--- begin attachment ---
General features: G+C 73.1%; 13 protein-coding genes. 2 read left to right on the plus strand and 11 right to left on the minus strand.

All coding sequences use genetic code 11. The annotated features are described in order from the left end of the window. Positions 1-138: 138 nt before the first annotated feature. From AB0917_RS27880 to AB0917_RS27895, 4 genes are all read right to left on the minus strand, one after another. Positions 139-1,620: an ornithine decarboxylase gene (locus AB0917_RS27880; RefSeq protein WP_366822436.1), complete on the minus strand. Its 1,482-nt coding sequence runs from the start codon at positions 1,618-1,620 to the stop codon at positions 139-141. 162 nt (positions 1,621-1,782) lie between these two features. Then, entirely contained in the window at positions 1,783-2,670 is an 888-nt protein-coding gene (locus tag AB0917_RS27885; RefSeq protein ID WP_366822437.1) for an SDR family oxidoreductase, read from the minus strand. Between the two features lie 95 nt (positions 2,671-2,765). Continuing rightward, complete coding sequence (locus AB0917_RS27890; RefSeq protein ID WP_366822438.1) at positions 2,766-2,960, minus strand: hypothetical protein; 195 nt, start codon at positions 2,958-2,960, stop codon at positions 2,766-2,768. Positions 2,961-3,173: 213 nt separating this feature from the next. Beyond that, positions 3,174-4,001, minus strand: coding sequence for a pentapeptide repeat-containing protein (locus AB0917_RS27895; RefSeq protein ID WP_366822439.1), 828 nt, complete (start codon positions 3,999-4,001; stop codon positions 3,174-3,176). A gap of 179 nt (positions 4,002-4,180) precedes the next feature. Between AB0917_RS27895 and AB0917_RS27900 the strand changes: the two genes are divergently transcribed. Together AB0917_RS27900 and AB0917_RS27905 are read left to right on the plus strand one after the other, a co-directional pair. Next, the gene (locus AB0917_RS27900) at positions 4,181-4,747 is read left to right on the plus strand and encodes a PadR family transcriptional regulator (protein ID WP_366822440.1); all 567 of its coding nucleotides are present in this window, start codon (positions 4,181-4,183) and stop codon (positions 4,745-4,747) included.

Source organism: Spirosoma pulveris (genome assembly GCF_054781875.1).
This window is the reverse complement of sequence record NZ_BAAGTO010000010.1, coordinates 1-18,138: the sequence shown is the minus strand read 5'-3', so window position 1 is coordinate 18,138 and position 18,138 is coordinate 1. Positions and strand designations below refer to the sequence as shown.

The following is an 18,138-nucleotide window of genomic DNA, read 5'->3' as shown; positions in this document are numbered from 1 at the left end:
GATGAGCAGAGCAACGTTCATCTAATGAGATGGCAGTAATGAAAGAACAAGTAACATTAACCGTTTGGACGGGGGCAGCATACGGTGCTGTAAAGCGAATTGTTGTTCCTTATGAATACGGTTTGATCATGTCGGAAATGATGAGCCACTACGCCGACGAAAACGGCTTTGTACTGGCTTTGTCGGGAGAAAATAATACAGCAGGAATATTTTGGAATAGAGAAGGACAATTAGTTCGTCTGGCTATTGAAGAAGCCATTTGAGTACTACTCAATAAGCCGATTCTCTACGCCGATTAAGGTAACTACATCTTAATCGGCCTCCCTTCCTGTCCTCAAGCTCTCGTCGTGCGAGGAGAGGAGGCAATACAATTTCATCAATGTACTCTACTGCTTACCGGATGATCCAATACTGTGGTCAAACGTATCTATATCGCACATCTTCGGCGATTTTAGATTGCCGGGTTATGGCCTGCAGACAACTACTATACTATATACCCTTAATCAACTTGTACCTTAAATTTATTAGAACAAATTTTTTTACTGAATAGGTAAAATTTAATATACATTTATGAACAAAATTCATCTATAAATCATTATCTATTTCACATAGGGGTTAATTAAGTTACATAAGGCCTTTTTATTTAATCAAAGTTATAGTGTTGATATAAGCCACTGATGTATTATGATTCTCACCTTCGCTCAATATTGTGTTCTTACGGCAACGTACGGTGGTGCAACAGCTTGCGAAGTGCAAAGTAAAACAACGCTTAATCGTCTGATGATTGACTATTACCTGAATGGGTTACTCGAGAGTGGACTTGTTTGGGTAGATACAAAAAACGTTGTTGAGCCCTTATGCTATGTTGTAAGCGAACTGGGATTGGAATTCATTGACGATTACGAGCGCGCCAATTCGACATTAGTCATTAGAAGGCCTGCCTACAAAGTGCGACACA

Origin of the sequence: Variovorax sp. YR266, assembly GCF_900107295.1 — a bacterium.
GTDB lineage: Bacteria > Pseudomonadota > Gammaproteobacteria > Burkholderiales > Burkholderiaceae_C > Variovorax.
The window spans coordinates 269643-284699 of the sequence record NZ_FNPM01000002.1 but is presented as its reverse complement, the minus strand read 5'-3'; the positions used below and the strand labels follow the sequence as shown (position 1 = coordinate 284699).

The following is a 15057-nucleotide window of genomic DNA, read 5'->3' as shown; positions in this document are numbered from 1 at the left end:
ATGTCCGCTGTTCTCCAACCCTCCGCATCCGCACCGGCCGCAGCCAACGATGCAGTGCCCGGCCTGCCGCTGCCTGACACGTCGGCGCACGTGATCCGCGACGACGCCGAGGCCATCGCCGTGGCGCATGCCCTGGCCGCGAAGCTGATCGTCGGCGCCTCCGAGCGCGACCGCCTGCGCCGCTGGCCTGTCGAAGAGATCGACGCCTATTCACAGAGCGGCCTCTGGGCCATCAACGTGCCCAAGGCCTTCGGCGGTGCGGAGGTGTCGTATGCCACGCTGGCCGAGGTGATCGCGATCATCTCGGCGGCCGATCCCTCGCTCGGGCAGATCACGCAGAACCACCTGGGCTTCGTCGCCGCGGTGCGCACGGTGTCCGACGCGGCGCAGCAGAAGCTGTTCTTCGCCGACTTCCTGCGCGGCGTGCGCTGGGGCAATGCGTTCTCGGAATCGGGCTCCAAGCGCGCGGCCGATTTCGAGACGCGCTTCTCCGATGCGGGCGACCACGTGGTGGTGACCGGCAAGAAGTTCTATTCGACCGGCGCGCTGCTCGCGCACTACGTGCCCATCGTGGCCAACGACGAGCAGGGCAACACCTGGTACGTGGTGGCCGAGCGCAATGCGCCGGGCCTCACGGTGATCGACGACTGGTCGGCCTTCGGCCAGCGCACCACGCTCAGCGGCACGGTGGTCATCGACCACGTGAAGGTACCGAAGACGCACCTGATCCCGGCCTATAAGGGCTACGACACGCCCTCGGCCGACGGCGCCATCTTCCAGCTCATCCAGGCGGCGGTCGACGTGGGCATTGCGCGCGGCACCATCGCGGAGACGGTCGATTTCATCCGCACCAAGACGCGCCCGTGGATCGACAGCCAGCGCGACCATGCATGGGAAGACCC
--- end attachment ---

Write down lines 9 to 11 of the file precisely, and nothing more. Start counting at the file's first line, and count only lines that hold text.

The window spans coordinates 269643-284699 of the sequence record NZ_FNPM01000002.1 but is presented as its reverse complement, the minus strand read 5'-3'; the positions used below and the strand labels follow the sequence as shown (position 1 = coordinate 284699).

The following is a 15057-nucleotide window of genomic DNA, read 5'->3' as shown; positions in this document are numbered from 1 at the left end:
ATGTCCGCTGTTCTCCAACCCTCCGCATCCGCACCGGCCGCAGCCAACGATGCAGTGCCCGGCCTGCCGCTGCCTGACACGTCGGCGCACGTGATCCGCGACGACGCCGAGGCCATCGCCGTGGCGCATGCCCTGGCCGCGAAGCTGATCGTCGGCGCCTCCGAGCGCGACCGCCTGCGCCGCTGGCCTGTCGAAGAGATCGACGCCTATTCACAGAGCGGCCTCTGGGCCATCAACGTGCCCAAGGCCTTCGGCGGTGCGGAGGTGTCGTATGCCACGCTGGCCGAGGTGATCGCGATCATCTCGGCGGCCGATCCCTCGCTCGGGCAGATCACGCAGAACCACCTGGGCTTCGTCGCCGCGGTGCGCACGGTGTCCGACGCGGCGCAGCAGAAGCTGTTCTTCGCCGACTTCCTGCGCGGCGTGCGCTGGGGCAATGCGTTCTCGGAATCGGGCTCCAAGCGCGCGGCCGATTTCGAGACGCGCTTCTCCGATGCGGGCGACCACGTGGTGGTGACCGGCAAGAAGTTCTATTCGACCGGCGCGCTGCTCGCGCACTACGTGCCCATCGTGGCCAACGACGAGCAGGGCAACACCTGGTACGTGGTGGCCGAGCGCAATGCGCCGGGCCTCACGGTGATCGACGACTGGTCGGCCTTCGGCCAGCGCACCACGCTCAGCGGCACGGTGGTCATCGACCACGTGAAGGTACCGAAGACGCACCTGATCCCGGCCTATAAGGGCTACGACACGCCCTCGGCCGACGGCGCCATCTTCCAGCTCATCCAGGCGGCGGTCGACGTGGGCATTGCGCGCGGCACCATCGCGGAGACGGTCGATTTCATCCGCACCAAGACGCGCCCGTGGATCGACAGCCAGCGCGACCATGCATGGGAAGACCC